Use SQLJ for Enterprise Java Bean (EJB) Bean Managed Persistence (BMP) entity beans, session beans, and servlets

This article describes how JDBC applications, comprised of Bean Managed Persistence (BMP) beans or servlets, are converted to SQLJ applications. It also describes how the SQLJ applications are then deployed in WebSphere Application Server.

Follow these steps precisely and in the right order to ensure a correct conversion:

  1. Create a backup copy of your .java file.For example if your file is called, copy to

  2. Rename your .java file to to a file name with a .sqlj extension. For example, if your application is a servlet named, rename to MyServlet.sqlj.

    Now when you run the sqlj tool in the next step, the .java file that it creates will have the same name as your old .java file, providing you with a seamless transition to the SQLJ technology.

  3. Edit the .sqlj file to convert the JDBC syntax to SQLJ syntax. When using SQLJ in WAS, if you want WAS connection management to function properly, specify correct connection contexts.

    For example, convert the following JDBC operation

                Connection con = dataSource.getConnection();
                Statement stmt = con.createStatement();
                stmt.execute("INSERT INTO users VALUES (1, 'user1')");
    to the following SQLJ

                 // At the top of the file and just below the import statements, define Connection_Context
                 #sql context Connection_context;
                 Connection con = dataSource.getConnection();
                 Connection_context ctx1 = new Connection_context(con);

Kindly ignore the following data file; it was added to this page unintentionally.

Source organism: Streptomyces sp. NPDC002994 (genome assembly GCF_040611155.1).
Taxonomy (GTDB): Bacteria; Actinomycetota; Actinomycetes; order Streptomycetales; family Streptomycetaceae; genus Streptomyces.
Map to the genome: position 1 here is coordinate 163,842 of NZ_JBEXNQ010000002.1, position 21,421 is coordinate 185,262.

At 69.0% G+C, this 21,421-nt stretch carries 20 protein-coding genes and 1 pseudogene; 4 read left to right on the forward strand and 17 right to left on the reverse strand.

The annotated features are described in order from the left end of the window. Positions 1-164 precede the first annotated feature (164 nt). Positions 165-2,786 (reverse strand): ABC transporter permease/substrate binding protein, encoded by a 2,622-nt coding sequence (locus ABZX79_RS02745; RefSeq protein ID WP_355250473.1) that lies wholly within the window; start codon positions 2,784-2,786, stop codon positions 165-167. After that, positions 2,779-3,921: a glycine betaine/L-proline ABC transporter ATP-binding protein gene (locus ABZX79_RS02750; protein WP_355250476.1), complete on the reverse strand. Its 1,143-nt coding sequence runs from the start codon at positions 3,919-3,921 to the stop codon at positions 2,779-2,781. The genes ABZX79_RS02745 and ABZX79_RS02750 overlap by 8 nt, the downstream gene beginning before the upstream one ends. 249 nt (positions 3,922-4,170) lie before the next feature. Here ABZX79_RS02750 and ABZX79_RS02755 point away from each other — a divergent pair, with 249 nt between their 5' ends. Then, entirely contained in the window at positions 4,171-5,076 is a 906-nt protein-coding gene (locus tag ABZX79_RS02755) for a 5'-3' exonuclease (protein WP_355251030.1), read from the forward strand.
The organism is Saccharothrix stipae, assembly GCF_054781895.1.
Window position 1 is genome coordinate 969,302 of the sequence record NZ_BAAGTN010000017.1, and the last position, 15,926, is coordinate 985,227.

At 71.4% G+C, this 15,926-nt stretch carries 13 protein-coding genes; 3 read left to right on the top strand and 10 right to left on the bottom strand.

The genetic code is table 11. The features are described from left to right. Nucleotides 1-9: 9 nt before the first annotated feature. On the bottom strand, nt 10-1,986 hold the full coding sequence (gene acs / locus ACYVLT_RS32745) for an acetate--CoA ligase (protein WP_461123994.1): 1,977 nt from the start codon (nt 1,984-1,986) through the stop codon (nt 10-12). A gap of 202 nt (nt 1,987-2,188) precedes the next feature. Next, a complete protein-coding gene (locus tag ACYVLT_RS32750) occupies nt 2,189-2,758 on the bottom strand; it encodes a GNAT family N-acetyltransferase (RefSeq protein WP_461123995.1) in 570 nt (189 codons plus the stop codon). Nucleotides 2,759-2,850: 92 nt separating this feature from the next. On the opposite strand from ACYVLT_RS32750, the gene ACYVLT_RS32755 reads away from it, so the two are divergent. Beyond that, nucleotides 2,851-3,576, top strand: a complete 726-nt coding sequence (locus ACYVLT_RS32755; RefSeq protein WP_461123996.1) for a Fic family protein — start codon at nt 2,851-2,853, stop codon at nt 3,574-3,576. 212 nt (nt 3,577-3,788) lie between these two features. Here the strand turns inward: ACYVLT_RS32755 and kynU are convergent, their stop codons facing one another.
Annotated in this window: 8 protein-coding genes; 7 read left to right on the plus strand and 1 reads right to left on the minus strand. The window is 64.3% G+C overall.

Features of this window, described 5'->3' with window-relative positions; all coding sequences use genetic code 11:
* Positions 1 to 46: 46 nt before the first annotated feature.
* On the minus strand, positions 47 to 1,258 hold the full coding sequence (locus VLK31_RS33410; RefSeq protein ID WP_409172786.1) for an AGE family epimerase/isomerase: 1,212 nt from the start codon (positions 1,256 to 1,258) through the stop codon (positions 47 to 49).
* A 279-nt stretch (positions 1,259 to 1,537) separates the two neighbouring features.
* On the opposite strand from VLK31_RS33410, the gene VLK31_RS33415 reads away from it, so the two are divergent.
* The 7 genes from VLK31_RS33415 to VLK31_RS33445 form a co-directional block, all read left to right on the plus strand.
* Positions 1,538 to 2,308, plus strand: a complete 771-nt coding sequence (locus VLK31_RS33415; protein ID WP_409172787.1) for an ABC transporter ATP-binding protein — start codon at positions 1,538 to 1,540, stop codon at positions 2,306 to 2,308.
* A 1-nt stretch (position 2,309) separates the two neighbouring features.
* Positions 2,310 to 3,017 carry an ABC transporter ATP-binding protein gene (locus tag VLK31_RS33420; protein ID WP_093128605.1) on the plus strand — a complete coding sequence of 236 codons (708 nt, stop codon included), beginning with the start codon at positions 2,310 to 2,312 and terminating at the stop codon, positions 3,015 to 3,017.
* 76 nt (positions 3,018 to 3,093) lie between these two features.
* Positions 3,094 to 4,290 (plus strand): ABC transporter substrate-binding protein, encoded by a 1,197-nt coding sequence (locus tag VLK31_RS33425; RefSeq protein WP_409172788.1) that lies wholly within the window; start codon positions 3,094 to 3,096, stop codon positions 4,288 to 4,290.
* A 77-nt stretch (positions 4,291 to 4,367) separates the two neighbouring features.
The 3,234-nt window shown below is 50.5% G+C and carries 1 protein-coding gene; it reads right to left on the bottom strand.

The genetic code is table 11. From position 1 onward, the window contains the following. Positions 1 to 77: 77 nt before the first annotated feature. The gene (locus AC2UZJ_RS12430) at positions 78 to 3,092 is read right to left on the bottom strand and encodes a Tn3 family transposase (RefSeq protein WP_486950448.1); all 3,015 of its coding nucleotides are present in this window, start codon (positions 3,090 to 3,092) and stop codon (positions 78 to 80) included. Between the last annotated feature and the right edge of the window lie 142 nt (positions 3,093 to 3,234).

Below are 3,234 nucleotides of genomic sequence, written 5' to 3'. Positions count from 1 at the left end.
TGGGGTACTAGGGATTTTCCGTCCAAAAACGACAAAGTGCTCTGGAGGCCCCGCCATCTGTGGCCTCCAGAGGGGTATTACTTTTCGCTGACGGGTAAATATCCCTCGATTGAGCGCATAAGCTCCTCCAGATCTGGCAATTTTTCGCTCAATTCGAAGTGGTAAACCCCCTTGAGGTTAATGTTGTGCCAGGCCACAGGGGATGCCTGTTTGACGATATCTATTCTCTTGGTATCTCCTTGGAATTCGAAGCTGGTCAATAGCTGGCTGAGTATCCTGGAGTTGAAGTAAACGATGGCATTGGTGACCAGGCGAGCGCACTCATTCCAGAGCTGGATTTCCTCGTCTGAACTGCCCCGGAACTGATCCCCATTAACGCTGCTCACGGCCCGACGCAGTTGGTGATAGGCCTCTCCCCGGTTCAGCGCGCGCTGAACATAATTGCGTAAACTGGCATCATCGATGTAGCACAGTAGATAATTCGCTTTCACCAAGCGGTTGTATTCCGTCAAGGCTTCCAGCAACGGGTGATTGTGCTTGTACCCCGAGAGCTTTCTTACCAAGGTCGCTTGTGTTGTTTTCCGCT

#sql [ctx1] {INSERT INTO users VALUES (1, 'user1')};

  4. Run the DB2 sqlj translator.This tool creates a .java version of your .sqlj file as well as a .ser profile that is used later in the processing. Refer to the DB2 documentation for more information on this tool.

  5. Package your EJB jar and deploy it in the usual manner.

  6. After the EJB files are deployed, run the db2sqljcustomize tool to customize your .ser file.One serialized profile exists for each EJB .jar file. You can find the profile in the EJB .jar file. One example of a serialized profile file name is MyBMPBeanProfile.ser.

    When you run the DB2 SQLJ customizer against the serialized profiles, you create static SQL in the database, which is used at runtime. The customization phase creates four database packages that contain static SQL, one for each isolation level.

  7. Configure your database.

  8. Update your EJB jar with the .ser file.

  9. Package your EJB jar and servlets, along with .ser files, into an .ear file.

  10. Install the application in the usual manner.


See Also

Embedded SQLJ support
Data access from an enterprise entity bean
Exceptions pertaining to data access
Developing data access applications
Data access bean types